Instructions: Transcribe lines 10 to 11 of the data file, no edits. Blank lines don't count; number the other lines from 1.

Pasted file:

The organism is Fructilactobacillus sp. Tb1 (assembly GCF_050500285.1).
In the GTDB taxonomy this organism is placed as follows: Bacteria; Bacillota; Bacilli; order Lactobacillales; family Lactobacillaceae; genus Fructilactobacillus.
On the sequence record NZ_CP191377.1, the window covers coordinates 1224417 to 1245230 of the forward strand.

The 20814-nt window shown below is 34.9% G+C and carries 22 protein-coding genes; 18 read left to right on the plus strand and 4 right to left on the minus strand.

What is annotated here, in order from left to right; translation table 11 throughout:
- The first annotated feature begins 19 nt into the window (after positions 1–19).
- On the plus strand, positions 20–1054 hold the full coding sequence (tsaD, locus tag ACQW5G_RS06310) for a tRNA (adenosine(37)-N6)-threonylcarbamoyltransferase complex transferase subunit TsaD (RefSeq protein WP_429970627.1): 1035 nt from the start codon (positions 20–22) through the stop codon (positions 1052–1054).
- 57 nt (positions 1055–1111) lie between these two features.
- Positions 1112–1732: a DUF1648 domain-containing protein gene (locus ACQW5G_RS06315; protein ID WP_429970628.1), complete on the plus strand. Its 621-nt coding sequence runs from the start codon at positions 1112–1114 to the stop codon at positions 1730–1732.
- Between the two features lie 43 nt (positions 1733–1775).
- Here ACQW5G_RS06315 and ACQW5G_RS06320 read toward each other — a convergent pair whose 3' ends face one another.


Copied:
- Between the two features lie 43 nt (positions 1733–1775).
- Here ACQW5G_RS06315 and ACQW5G_RS06320 read toward each other — a convergent pair whose 3' ends face one another.